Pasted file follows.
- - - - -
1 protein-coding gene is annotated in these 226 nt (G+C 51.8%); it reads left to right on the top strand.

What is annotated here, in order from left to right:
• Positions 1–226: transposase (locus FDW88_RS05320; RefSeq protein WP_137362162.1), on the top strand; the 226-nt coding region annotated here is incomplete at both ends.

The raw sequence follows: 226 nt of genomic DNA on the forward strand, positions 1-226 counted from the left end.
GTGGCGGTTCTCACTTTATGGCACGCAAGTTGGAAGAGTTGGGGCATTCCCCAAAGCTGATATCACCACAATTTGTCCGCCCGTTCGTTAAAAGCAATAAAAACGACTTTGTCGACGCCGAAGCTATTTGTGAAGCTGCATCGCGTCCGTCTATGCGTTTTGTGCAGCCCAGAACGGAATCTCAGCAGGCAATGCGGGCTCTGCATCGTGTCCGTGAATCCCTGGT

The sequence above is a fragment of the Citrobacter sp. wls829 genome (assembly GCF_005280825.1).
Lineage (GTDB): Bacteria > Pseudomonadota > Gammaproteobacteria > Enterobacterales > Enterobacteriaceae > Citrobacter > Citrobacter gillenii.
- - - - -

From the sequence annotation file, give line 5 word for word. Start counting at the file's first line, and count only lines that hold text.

GTGGCGGTTCTCACTTTATGGCACGCAAGTTGGAAGAGTTGGGGCATTCCCCAAAGCTGATATCACCACAATTTGTCCGCCCGTTCGTTAAAAGCAATAAAAACGACTTTGTCGACGCCGAAGCTATTTGTGAAGCTGCATCGCGTCCGTCTATGCGTTTTGTGCAGCCCAGAACGGAATCTCAGCAGGCAATGCGGGCTCTGCATCGTGTCCGTGAATCCCTGGT